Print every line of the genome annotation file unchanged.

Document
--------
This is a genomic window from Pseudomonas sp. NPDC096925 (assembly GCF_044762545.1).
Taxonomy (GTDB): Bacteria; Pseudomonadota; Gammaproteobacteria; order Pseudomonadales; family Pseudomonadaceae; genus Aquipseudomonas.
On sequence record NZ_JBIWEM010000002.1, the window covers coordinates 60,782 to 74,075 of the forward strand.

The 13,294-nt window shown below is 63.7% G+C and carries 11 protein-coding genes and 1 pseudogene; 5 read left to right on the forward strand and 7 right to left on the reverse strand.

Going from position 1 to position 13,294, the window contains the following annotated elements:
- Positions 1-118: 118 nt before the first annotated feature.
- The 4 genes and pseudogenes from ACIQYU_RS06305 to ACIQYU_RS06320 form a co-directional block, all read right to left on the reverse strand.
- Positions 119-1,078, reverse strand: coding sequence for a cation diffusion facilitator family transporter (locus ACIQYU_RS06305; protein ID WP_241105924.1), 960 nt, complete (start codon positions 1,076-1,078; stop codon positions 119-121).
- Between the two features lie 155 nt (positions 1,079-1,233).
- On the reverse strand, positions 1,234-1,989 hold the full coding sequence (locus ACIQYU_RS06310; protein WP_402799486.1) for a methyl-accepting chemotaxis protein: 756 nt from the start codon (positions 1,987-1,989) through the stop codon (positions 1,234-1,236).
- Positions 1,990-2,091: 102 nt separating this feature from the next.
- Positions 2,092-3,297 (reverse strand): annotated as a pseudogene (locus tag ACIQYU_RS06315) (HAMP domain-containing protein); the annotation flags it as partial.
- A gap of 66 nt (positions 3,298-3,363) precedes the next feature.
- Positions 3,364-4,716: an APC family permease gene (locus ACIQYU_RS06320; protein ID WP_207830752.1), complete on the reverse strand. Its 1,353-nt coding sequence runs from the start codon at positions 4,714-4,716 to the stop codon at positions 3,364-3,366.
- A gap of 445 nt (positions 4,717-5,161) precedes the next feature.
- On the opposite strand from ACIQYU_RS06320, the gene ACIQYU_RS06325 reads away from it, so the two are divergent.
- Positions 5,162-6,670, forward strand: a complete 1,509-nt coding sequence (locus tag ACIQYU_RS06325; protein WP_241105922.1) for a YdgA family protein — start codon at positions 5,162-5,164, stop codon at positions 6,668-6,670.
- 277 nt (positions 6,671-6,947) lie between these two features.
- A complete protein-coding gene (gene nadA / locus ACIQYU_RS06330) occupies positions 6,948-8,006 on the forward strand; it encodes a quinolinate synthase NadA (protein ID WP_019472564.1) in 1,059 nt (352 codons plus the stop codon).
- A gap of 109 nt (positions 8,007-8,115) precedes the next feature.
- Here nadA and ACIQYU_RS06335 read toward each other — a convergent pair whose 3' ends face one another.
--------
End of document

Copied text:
This is a genomic window from Pseudomonas sp. NPDC096925 (assembly GCF_044762545.1).
Taxonomy (GTDB): Bacteria; Pseudomonadota; Gammaproteobacteria; order Pseudomonadales; family Pseudomonadaceae; genus Aquipseudomonas.
On sequence record NZ_JBIWEM010000002.1, the window covers coordinates 60,782 to 74,075 of the forward strand.

The 13,294-nt window shown below is 63.7% G+C and carries 11 protein-coding genes and 1 pseudogene; 5 read left to right on the forward strand and 7 right to left on the reverse strand.

Going from position 1 to position 13,294, the window contains the following annotated elements:
- Positions 1-118: 118 nt before the first annotated feature.
- The 4 genes and pseudogenes from ACIQYU_RS06305 to ACIQYU_RS06320 form a co-directional block, all read right to left on the reverse strand.
- Positions 119-1,078, reverse strand: coding sequence for a cation diffusion facilitator family transporter (locus ACIQYU_RS06305; protein ID WP_241105924.1), 960 nt, complete (start codon positions 1,076-1,078; stop codon positions 119-121).
- Between the two features lie 155 nt (positions 1,079-1,233).
- On the reverse strand, positions 1,234-1,989 hold the full coding sequence (locus ACIQYU_RS06310; protein WP_402799486.1) for a methyl-accepting chemotaxis protein: 756 nt from the start codon (positions 1,987-1,989) through the stop codon (positions 1,234-1,236).
- Positions 1,990-2,091: 102 nt separating this feature from the next.
- Positions 2,092-3,297 (reverse strand): annotated as a pseudogene (locus tag ACIQYU_RS06315) (HAMP domain-containing protein); the annotation flags it as partial.
- A gap of 66 nt (positions 3,298-3,363) precedes the next feature.
- Positions 3,364-4,716: an APC family permease gene (locus ACIQYU_RS06320; protein ID WP_207830752.1), complete on the reverse strand. Its 1,353-nt coding sequence runs from the start codon at positions 4,714-4,716 to the stop codon at positions 3,364-3,366.
- A gap of 445 nt (positions 4,717-5,161) precedes the next feature.
- On the opposite strand from ACIQYU_RS06320, the gene ACIQYU_RS06325 reads away from it, so the two are divergent.
- Positions 5,162-6,670, forward strand: a complete 1,509-nt coding sequence (locus tag ACIQYU_RS06325; protein WP_241105922.1) for a YdgA family protein — start codon at positions 5,162-5,164, stop codon at positions 6,668-6,670.
- 277 nt (positions 6,671-6,947) lie between these two features.
- A complete protein-coding gene (gene nadA / locus ACIQYU_RS06330) occupies positions 6,948-8,006 on the forward strand; it encodes a quinolinate synthase NadA (protein ID WP_019472564.1) in 1,059 nt (352 codons plus the stop codon).
- A gap of 109 nt (positions 8,007-8,115) precedes the next feature.
- Here nadA and ACIQYU_RS06335 read toward each other — a convergent pair whose 3' ends face one another.